These theorists influenced the development of the cultural-attachment theory by assisting with creating a framework for integrating varying aspects of prior personality theory to create a defining personality theory that both relate to childhood attachment to cultural standards, as well as learned experiences that influence personality development. Within childhood development, we are often exposed to varying cultural standards and norms that have been passed down from generation to generation. Children of varying cultures are often persuaded to follow common traditions and adapt their personalities to socially learned behaviors. It can often be shown that children who attach to and have healthy relationships with their caregivers will often follow guidelines set by those caregivers and follow behavioral expectations that are given within that culture (DeRobertis, 2006). By combining theories produced by Horney and Rotter, it can be shown that if a child has a secure attachment to primary caregivers, as well as the culture of both themselves and the primary caregiver, they are more likely to adopt personality traits that are learned through socialization.
Sigmund Freud developed the “notion of the unconscious” by stating that our unconscious feelings and biases often influence behaviors and the development of our personality. Freud argued that our personality is influenced by unconscious biases that are often kept inside to avoid negative consequences from those within societal groups we are a part of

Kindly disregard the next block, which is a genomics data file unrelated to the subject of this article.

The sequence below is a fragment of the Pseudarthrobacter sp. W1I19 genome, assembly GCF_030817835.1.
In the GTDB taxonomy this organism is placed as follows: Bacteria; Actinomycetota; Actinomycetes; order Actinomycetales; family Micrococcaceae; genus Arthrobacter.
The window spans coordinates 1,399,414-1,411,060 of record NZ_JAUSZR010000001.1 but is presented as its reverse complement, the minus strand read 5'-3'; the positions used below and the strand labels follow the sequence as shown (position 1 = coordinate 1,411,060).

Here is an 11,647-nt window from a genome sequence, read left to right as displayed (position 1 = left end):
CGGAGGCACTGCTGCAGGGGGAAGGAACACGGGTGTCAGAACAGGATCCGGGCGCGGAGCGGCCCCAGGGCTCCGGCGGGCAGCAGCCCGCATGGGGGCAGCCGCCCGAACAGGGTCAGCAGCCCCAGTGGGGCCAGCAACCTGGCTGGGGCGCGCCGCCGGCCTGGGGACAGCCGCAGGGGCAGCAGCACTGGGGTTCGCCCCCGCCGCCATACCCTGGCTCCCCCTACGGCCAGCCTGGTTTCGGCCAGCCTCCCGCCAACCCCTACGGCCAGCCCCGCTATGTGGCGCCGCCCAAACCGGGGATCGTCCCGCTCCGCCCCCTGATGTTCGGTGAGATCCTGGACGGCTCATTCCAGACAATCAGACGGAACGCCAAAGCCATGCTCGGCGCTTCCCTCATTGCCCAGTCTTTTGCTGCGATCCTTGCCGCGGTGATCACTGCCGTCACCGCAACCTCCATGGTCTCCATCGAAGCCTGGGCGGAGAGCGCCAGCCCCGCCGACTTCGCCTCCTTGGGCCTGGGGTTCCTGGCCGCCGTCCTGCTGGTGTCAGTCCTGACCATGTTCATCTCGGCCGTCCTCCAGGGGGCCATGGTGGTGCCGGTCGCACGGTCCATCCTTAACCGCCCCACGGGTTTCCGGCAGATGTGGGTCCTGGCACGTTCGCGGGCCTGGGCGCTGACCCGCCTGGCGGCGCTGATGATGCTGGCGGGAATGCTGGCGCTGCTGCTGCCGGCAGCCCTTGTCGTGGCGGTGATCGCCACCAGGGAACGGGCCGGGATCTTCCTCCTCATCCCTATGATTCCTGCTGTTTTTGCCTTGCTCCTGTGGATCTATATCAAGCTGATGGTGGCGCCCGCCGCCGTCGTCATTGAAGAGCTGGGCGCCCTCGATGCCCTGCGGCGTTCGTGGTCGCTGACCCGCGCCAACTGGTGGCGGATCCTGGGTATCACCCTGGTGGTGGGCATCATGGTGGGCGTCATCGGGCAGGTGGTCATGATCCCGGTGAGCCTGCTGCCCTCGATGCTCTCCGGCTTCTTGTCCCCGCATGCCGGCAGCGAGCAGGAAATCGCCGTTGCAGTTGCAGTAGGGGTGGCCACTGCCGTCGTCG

(Shiraev, 2017). Freud’s ideal of the “notion of the unconscious” presents further evidence into the development of personality based upon cultural norms and attachment to these norms. As Freud explains that most of our personality is held by a “moral guardian” that protects us from portraying abnormal personality traits that differ from the norms of those around us (Shiraev, 2017). It is important to recognize that personality development often stems from cultural standards and learned behaviors, as the cultural-attachment personality theory suggests.